39. My daughter is 21 years old with autism. She has been having seizures and they are around the same time of the month . Her menstrual period has always been off but she has not bleed now for at least 5 years . I was wondering if her estrogen could be high during this time . We have had a gynecology appt. but it keeps getting rescheduled , I have just checked with a new group. And have a call into her natural path doctor for a saliva test for the estrogen – progestrone test . Could not bleeding cause a high estrogen level ? Thank you so much for this site I am so glad I found it . Ruthie


    Comment by Ruthie — May 28, 2015 @ 11:55 AM

  40. I think you’re talking about Catamenial Epilepsy. It happens just around or during menstruation.

    In hormone sensitive seizures, a tendency for increased seizures are related to your menstrual cycle.

    The causes of catamenial epilepsy are not totally understood.

    It could be an imbalance between your two female sex hormones, estrogen and progesterone, or you may not be producing enough progesterone during the second half of your menstrual cycle.

    It is also possible that the amount of antiepileptic drug (AED) circulating in your bloodstream may decrease before menstruation.

    Women with partial epilepsy, especially temporal lobe epilepsy, seem to be most likely to have catamenial epilepsy.

    Take a look at this article, it may help:

    Catamenial Epilepsy – Do You Have It?



    Comment by Phylis Feiner Johnson — May 28, 2015 @ 1:15 PM

  41. Hi Phylis – Do you have any resources for Neuroendocrinologists? I literally found just one on Google. I called the office asking for a referral in my area (he’s in NY – I’m in WI) and they said he is the only NeuroEndo aside from one in Boston. Thoughts?

    Liked by 1 person

    Comment by Amber Gardiner — June 5, 2015 @ 3:10 PM

  42. I have a question…questions….I am a trans guy…. Yes born a girl … I have partial ep. Not conformed yet but deff heading to that direction…. if I were to to male hormones would that be a bad affect or an okay effect?? Also I heard getting a hysterectomy is a positive thing..please please I need info. And hoping its positive thing not bad. I am getting a infection taken out on Feb 4 in my mouth its some type of syst. I’m nervous and wondering if taking there numbing IV is OK as well?? it seems to me that when I take odd medicanes it effects and triggers these weird episodes. Please help! Thank you.


    Comment by Samson Davis — January 14, 2016 @ 4:15 AM

  43. Hi Samson,

    I think an endocrinologist should be your first stop in determining hormones. If you don’t have one, I’d ask my Primary Care Physician.

    As for anesthesia, it’s imperative that you tell your doc IN ADVANCE what kinds of meds you’re on and any medical conditions.

    Good luck.


    Comment by Phylis Feiner Johnson — January 14, 2016 @ 10:24 AM

  44. i tried to keep record of my monthly , but , it would change month by month even trying to ask , the pedi dr , back in the 60’s , when your 9-10 , & the meds they gave out , the answer was a must defiantly no.. when i got married , had my boys , my seizure pattern changed , then after , my last son was born , my seizures came more , plus had tubes tied ,then find out had cancer .. had hysterectomy , seizures stopped for while , then went to one dr , wanted to change the meds , because the meds i were on , was older , so far , 15 yrs later nothing , no seizures , & good diet …diet is the most important thing ..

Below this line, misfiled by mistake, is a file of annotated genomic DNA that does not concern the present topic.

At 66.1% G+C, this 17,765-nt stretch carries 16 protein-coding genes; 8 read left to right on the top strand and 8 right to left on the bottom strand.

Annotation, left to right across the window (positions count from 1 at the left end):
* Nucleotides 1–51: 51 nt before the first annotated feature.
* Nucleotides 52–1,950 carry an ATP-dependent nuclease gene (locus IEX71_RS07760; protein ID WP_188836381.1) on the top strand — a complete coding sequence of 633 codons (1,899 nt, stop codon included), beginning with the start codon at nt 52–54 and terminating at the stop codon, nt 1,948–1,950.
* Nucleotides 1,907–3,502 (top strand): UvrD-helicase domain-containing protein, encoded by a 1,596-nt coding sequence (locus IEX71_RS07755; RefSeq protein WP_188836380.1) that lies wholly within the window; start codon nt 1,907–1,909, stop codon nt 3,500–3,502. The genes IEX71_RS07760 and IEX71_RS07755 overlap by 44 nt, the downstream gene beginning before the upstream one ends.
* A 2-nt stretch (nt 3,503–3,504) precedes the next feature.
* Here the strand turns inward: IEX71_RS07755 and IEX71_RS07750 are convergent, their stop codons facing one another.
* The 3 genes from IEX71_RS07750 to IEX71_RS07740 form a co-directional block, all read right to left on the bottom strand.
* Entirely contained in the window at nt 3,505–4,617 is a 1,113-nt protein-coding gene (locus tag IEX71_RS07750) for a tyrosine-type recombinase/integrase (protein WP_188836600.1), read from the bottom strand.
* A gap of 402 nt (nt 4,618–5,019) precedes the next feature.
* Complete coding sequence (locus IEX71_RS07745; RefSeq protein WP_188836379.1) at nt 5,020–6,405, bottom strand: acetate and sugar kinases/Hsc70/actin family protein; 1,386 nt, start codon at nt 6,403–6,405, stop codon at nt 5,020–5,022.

Comment by Cathy Flowers — February 8, 2016 @ 5:09 PM

  45. Also Kathy, have you read:

    The Scandal of Aspartame


    I think you’d enjoy it!


    Comment by Phylis Feiner Johnson — February 8, 2016 @ 7:00 PM

  46. two weeks before I have my period, I will have seizures until I,m on it. Is this from hormones?


    Comment by michele metzger — February 25, 2016 @ 6:53 PM

  47. You could have “catamenial epilepsy,” or hormone sensitive seizures, a tendency for increased seizures related to your menstrual cycle.

    The causes of catamenial epilepsy are not totally understood.

    It could be an imbalance between your two female sex hormones, estrogen and progesterone, or you may not be producing enough progesterone during the second half of your menstrual cycle.

    It is also possible that the amount of antiepileptic drug (AED) circulating in your bloodstream may decrease before menstruation.


    Comment by Phylis Feiner Johnson — February 26, 2016 @ 12:30 AM

    • you answer my question, from yesterday. about periods and seizuers


      Comment by michele metzger — February 26, 2016 @ 10:56 AM

    • I’m a transgender female to male just got on T and have weird epilepsy you said it could b a Hormonal seizures so is me taking T a bad thing or good thing will it make it worse or better ? The drs here are kind of really dumb


      Comment by Sam — March 1, 2016 @ 4:43 AM

  48. In the case of men, experts estimate that approximately 40 percent of men with epilepsy have low levels of testosterone, the hormone that stimulates the development of male sex organs, sexual traits and sperm.

    Some of the older seizure medications lower the active part of testosterone.

    Both epilepsy itself and the antiepileptic drugs (AEDs) used to control seizures may be responsible for these hormonal changes.

    Persistent seizures in adults may be associated with hormonal and neurological changes that contribute to sexual dysfunction.

    Temporal lobe epilepsy, in particular, is known to have adverse effects on testicular endocrine function.

    Research suggests that the AEDs phenytoin, carbamazepine and phenobarbital adversely affect hormone levels by reducing the level of free testosterone which, in turn, reduces sexual desire.

    Some good news regarding AEDs and hormonal effects does exist: Studies show that the AED lamotrigine may not have a negative impact on sexual function.